Predictors And Associated Outcomes Of Postoperative Delirium After Open Abdominal Aortic Aneurysm Repair
Richard D. Gutierrez, B.S., Zachary A. Matthay, MD, Eric J. Smith, B.A., Warren J. Gasper, MD, Jade S. Hiramoto, MD, Michael S. Conte, MD, Emily Finlayson, MD, Louise C. Walter, MD, James C. Iannuzzi, MD, MPH.
University of California, San Francisco, San Francisco, CA, USA.
OBJECTIVES: Open abdominal aortic aneurysm (AAA) repair is a major vascular procedure that incurs a large physiologic demand, increasing the risk for complications such as postoperative delirium. We sought to characterize delirium incidence, identify delirium predictors, and evaluate the effect of delirium on postoperative outcomes. We hypothesized that delirium following open AAA repair would be predictable and associated with increased postoperative complications and resource utilization.
METHODS: This was a retrospective study of all AAA cases from 2012-2020 at a single tertiary care center. Delirium was identified via a validated chart review method based on key words and Confusion Assessment Method assessments. The primary outcome was postoperative delirium and secondary outcomes included length of stay, non-home discharge, 90-day mortality and 1-year survival. Bivariate analysis as appropriate to the data was used to assess the association of delirium with post-operative outcomes. Multivariable binary logistic regression was used to identify predictors of postoperative delirium and cox regression predictors of 1-year survival. RESULTS: Overall, 199 cases of AAA were included, and postoperative delirium developed in 34% (n=68). Delirium was associated with older age (74 years vs 69 years, p<0.01), preoperative dementia (100% vs 33%, p<0.01), end-stage renal disease (89% vs 32%, p<0.01) and coronary artery disease (45% vs 28%, p=0.02). Of those who presented with a ruptured AAA, 8 (33%) developed postoperative delirium. Additionally, of those with delirium, 27 (40%) received a delirium prevention bundle. Postoperative delirium was associated with 90-day mortality (13% vs 5%, p=0.03), non-home discharge (53% vs 26%, p<0.01), longer length of stay (20 days vs 11 days, p<0.01) and postoperative pneumonia (19% vs 8%, p=0.02). On multivariable analysis, independent predictors for delirium included older age, history of coronary artery disease, and non-elective procedure (Table 1). A Cox proportional hazards model revealed that postoperative delirium was independently associated with worse survival at 1 year (Hazard Ratio = 2.84; CI: 1.08-7.47; p=0.034). CONCLUSIONS: Postoperative delirium is associated with worse postoperative outcomes and increased resource utilization. Future studies should examine the role of improved screening, implementation of delirium prevention bundles and multidisciplinary care for the most vulnerable patients undergoing open AAA repair.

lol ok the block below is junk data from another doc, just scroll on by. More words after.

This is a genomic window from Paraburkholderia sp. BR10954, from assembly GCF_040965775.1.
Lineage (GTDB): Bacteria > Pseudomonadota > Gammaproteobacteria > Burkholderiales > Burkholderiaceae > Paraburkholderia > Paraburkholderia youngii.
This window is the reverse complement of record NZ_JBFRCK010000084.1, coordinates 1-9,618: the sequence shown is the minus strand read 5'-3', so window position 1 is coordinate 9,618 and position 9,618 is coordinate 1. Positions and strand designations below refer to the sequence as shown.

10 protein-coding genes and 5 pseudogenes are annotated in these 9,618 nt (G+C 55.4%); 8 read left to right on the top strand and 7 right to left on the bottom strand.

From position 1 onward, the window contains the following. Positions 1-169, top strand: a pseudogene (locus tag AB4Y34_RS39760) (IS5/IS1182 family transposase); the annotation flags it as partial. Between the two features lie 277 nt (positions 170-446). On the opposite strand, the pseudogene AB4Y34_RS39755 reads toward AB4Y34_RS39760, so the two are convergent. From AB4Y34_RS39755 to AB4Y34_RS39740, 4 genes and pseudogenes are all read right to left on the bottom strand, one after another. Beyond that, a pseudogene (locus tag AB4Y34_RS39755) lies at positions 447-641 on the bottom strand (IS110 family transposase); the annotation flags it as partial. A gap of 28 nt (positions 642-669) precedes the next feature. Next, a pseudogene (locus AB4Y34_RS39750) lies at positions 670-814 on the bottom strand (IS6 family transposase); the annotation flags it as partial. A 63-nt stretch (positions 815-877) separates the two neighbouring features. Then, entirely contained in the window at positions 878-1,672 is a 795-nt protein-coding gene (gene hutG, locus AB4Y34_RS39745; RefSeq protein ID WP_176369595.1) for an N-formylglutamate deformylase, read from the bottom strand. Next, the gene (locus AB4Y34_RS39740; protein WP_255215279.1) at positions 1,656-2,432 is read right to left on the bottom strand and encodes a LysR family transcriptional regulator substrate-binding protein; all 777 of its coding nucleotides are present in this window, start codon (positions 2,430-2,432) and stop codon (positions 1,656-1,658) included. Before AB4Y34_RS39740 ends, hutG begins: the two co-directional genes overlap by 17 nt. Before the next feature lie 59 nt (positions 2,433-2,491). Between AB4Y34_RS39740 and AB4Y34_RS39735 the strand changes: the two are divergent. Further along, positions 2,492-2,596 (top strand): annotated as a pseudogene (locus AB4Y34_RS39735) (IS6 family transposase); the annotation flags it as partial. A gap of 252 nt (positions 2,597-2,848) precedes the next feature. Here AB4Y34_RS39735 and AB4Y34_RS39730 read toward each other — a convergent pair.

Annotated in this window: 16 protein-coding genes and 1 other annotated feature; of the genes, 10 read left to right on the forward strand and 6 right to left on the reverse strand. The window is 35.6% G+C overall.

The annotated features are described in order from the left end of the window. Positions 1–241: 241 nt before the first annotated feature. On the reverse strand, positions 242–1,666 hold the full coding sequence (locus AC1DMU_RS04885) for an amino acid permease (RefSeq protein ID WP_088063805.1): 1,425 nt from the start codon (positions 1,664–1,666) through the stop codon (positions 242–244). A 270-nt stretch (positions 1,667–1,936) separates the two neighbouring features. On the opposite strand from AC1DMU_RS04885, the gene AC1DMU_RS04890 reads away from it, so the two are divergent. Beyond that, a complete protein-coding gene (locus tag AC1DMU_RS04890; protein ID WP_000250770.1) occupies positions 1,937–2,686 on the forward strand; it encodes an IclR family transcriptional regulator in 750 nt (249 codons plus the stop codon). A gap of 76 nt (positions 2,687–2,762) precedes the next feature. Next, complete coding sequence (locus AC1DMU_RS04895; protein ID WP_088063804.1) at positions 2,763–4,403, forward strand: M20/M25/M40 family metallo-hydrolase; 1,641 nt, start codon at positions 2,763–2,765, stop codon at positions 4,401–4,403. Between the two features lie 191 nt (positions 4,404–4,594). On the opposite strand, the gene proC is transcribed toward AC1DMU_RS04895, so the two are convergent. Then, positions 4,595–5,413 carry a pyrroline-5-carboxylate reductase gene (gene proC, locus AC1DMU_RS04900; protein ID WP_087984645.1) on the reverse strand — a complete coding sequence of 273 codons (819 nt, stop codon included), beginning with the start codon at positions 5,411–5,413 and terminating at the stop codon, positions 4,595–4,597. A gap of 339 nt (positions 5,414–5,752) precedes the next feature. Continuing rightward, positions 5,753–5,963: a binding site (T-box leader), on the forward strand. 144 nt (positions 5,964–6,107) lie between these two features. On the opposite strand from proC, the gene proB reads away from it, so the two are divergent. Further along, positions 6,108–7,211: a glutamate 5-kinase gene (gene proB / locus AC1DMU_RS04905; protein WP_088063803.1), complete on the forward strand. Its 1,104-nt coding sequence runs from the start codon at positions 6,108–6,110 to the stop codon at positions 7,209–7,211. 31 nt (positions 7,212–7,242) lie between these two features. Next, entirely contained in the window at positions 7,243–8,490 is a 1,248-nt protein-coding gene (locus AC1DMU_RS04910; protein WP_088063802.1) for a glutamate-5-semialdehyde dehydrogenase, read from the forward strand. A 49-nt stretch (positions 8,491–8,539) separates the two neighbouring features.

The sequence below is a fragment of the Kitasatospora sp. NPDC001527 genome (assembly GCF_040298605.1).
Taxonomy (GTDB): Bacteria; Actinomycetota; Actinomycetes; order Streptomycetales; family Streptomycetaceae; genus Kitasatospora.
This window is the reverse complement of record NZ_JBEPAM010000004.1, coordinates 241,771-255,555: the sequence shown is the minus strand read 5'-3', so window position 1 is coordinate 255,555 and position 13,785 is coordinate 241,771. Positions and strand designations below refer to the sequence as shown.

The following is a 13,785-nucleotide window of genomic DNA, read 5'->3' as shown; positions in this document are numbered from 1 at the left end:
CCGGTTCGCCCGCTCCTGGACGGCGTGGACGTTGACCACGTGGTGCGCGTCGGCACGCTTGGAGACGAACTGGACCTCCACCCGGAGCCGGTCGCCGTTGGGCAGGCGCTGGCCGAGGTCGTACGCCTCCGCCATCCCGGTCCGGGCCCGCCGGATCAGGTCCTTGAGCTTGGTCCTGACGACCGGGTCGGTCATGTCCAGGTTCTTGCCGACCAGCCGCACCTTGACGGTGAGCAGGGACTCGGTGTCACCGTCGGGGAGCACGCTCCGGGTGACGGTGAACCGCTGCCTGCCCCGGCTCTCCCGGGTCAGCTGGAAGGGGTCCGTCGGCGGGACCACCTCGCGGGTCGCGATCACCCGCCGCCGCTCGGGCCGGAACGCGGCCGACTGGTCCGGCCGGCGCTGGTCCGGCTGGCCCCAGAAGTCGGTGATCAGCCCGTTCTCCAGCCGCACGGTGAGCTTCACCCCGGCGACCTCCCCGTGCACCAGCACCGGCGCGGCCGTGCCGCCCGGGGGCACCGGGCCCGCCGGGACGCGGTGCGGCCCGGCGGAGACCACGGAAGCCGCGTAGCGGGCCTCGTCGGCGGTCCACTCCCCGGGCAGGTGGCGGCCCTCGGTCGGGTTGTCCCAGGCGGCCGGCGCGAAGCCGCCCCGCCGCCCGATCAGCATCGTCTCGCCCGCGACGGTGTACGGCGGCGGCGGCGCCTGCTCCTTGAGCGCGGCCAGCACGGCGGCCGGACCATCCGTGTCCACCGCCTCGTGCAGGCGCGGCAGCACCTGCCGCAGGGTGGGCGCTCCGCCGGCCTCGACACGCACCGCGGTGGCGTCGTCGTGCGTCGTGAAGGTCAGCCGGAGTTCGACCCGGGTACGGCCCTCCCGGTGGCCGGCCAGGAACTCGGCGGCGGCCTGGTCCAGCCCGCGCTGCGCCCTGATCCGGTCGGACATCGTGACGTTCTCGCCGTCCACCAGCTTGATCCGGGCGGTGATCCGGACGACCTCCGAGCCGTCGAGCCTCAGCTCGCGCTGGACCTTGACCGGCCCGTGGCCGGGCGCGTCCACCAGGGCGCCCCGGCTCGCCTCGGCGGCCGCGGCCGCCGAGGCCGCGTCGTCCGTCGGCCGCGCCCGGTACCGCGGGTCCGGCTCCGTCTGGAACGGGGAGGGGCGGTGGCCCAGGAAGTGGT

|Variable (Ref Age<60)||Odds Ratio||p-Value||95% CI|
|60-69 years old||3.35||0.093||0.82-13.73|
|70-79 years old||4.68||0.026||1.21-18.10|
|80-89 years old||4.90||0.039||1.08-22.19|
|History of ESRD||9.31||0.056||0.94-91.78|
|History of CAD||2.37||0.015||1.18-4.77|
|C-Statistic = 0.70|
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